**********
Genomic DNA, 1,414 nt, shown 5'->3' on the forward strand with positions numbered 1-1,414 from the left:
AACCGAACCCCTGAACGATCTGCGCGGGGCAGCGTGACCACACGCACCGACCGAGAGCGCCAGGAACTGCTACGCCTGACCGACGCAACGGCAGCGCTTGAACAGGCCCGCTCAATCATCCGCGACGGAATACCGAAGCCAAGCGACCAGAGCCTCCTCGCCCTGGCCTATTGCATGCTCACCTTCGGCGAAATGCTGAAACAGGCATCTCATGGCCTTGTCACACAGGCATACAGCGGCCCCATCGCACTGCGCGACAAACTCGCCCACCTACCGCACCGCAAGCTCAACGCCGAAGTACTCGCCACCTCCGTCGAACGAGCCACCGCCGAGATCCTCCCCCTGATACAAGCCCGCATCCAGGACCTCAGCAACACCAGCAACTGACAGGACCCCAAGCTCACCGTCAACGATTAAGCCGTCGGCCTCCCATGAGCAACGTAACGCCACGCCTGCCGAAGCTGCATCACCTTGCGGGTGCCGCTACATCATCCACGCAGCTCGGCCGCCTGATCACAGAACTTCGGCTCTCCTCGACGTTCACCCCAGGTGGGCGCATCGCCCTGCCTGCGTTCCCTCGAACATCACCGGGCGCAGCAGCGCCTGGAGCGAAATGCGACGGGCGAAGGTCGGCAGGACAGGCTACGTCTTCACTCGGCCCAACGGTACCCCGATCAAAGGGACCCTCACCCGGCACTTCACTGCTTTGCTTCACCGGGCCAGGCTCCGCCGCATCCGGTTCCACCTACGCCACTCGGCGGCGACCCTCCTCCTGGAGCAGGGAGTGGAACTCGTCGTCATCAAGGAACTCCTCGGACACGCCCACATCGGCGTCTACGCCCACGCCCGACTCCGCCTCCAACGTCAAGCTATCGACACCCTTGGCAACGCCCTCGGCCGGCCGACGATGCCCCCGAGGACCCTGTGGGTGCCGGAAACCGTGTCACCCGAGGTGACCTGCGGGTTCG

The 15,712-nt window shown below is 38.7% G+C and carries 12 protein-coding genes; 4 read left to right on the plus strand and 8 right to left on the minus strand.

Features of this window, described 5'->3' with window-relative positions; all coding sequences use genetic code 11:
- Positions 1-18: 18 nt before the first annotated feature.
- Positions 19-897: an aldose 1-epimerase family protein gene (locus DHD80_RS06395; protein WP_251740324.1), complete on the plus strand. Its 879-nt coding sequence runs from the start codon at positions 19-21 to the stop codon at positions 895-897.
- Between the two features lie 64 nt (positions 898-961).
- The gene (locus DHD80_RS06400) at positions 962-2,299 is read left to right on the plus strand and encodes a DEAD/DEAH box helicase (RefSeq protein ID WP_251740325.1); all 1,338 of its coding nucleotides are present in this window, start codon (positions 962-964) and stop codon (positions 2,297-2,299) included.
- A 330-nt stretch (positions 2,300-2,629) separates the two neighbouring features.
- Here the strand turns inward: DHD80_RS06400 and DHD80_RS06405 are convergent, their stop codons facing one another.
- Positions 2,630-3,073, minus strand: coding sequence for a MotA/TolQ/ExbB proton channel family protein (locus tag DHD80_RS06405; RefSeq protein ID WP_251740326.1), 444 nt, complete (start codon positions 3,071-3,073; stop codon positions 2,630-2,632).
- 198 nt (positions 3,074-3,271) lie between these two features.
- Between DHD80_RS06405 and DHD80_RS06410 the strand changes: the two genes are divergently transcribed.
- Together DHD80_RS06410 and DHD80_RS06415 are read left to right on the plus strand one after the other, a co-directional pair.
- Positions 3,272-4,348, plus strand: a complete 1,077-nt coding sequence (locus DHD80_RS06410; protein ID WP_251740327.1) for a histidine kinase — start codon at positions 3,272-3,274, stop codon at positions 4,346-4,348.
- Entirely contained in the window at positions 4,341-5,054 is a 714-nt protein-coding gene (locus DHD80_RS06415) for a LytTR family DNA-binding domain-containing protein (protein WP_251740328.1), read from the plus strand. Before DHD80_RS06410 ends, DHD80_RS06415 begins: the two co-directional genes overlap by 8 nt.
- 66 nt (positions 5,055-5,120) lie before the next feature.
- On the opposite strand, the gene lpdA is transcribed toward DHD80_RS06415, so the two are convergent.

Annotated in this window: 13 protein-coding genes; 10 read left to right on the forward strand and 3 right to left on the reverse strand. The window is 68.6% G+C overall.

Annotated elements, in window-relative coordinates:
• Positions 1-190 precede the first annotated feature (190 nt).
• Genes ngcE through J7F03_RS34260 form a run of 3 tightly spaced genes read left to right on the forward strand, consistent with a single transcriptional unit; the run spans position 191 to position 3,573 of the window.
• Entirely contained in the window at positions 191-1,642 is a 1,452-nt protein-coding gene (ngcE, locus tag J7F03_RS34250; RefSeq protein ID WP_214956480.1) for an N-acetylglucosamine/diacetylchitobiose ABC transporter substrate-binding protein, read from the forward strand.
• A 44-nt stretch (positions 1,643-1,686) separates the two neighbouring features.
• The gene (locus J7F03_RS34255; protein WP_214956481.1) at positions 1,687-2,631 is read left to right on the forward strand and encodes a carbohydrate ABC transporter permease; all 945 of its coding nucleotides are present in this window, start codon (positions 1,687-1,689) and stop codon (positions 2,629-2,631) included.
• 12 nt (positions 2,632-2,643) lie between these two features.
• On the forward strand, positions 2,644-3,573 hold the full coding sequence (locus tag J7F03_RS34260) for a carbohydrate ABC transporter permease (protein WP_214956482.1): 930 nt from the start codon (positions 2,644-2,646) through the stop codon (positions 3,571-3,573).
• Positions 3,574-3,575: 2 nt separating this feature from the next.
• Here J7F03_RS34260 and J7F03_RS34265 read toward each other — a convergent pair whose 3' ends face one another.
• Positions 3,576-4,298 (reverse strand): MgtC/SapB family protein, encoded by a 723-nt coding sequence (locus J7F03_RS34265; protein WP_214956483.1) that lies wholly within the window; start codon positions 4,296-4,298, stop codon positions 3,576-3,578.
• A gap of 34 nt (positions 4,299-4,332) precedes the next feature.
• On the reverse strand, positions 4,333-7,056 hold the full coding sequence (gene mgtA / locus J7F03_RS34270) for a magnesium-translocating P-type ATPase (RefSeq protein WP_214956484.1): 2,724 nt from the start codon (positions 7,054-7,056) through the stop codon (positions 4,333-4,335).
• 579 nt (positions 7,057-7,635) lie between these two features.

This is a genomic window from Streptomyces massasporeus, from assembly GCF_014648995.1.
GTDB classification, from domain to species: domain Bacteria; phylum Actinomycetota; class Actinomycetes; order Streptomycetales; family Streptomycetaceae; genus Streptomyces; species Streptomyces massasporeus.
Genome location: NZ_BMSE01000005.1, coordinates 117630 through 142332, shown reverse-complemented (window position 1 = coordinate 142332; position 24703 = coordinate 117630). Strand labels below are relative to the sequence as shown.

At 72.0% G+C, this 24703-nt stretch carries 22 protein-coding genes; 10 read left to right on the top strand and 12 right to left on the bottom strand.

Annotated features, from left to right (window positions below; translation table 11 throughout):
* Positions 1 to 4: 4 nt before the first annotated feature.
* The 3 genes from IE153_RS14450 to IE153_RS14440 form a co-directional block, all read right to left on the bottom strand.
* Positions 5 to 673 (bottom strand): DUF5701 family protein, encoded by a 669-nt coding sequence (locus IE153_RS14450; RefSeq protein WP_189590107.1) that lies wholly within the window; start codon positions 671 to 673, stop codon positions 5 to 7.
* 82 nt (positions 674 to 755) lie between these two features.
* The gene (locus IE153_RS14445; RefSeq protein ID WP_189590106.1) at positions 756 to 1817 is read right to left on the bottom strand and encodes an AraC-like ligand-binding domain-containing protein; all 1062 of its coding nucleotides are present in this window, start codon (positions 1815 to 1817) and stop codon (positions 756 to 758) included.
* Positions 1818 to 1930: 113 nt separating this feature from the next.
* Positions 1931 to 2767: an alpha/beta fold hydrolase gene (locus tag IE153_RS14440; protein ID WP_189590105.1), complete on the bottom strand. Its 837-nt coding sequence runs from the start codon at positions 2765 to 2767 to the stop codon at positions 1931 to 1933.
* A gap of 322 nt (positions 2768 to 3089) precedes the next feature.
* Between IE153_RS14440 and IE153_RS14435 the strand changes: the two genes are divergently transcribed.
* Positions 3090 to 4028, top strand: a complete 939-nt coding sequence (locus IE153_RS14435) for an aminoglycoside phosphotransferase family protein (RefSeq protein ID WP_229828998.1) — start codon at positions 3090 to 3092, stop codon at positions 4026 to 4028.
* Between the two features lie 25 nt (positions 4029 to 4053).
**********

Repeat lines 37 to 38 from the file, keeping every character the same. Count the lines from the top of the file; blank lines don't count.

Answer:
At 72.0% G+C, this 24703-nt stretch carries 22 protein-coding genes; 10 read left to right on the top strand and 12 right to left on the bottom strand.

Annotated features, from left to right (window positions below; translation table 11 throughout):